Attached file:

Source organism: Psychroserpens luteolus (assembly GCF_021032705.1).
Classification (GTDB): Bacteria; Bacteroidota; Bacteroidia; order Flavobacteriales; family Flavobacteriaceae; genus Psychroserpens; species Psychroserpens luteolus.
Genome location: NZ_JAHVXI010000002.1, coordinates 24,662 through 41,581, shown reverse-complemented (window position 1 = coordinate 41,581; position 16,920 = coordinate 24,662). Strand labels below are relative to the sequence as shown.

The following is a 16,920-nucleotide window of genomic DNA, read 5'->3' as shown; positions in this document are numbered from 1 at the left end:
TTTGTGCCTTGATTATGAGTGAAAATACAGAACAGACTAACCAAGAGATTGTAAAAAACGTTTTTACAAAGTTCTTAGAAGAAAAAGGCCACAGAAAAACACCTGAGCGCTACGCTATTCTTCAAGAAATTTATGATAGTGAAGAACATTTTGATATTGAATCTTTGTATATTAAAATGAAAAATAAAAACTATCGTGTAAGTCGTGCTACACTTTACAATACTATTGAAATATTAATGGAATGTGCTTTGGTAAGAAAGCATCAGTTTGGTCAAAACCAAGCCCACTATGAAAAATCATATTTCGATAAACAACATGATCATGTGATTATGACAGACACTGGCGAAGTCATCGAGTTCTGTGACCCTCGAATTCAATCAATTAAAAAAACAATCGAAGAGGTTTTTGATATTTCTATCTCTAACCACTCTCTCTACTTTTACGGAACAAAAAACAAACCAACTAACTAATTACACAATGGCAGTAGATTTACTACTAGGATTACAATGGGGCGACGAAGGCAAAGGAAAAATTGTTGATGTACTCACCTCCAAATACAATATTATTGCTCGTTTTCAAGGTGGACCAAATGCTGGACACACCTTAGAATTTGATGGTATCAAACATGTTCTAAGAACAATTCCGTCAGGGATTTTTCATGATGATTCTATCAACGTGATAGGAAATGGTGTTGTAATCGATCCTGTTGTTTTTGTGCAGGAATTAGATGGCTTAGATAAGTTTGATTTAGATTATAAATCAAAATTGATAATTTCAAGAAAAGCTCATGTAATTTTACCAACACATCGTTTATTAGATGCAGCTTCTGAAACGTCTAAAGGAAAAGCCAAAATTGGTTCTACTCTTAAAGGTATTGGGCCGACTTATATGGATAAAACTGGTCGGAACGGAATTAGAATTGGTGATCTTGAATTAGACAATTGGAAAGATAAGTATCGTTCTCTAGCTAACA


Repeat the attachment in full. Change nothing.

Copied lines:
Source organism: Psychroserpens luteolus (assembly GCF_021032705.1).
Classification (GTDB): Bacteria; Bacteroidota; Bacteroidia; order Flavobacteriales; family Flavobacteriaceae; genus Psychroserpens; species Psychroserpens luteolus.
Genome location: NZ_JAHVXI010000002.1, coordinates 24,662 through 41,581, shown reverse-complemented (window position 1 = coordinate 41,581; position 16,920 = coordinate 24,662). Strand labels below are relative to the sequence as shown.

The following is a 16,920-nucleotide window of genomic DNA, read 5'->3' as shown; positions in this document are numbered from 1 at the left end:
TTTGTGCCTTGATTATGAGTGAAAATACAGAACAGACTAACCAAGAGATTGTAAAAAACGTTTTTACAAAGTTCTTAGAAGAAAAAGGCCACAGAAAAACACCTGAGCGCTACGCTATTCTTCAAGAAATTTATGATAGTGAAGAACATTTTGATATTGAATCTTTGTATATTAAAATGAAAAATAAAAACTATCGTGTAAGTCGTGCTACACTTTACAATACTATTGAAATATTAATGGAATGTGCTTTGGTAAGAAAGCATCAGTTTGGTCAAAACCAAGCCCACTATGAAAAATCATATTTCGATAAACAACATGATCATGTGATTATGACAGACACTGGCGAAGTCATCGAGTTCTGTGACCCTCGAATTCAATCAATTAAAAAAACAATCGAAGAGGTTTTTGATATTTCTATCTCTAACCACTCTCTCTACTTTTACGGAACAAAAAACAAACCAACTAACTAATTACACAATGGCAGTAGATTTACTACTAGGATTACAATGGGGCGACGAAGGCAAAGGAAAAATTGTTGATGTACTCACCTCCAAATACAATATTATTGCTCGTTTTCAAGGTGGACCAAATGCTGGACACACCTTAGAATTTGATGGTATCAAACATGTTCTAAGAACAATTCCGTCAGGGATTTTTCATGATGATTCTATCAACGTGATAGGAAATGGTGTTGTAATCGATCCTGTTGTTTTTGTGCAGGAATTAGATGGCTTAGATAAGTTTGATTTAGATTATAAATCAAAATTGATAATTTCAAGAAAAGCTCATGTAATTTTACCAACACATCGTTTATTAGATGCAGCTTCTGAAACGTCTAAAGGAAAAGCCAAAATTGGTTCTACTCTTAAAGGTATTGGGCCGACTTATATGGATAAAACTGGTCGGAACGGAATTAGAATTGGTGATCTTGAATTAGACAATTGGAAAGATAAGTATCGTTCTCTAGCTAACA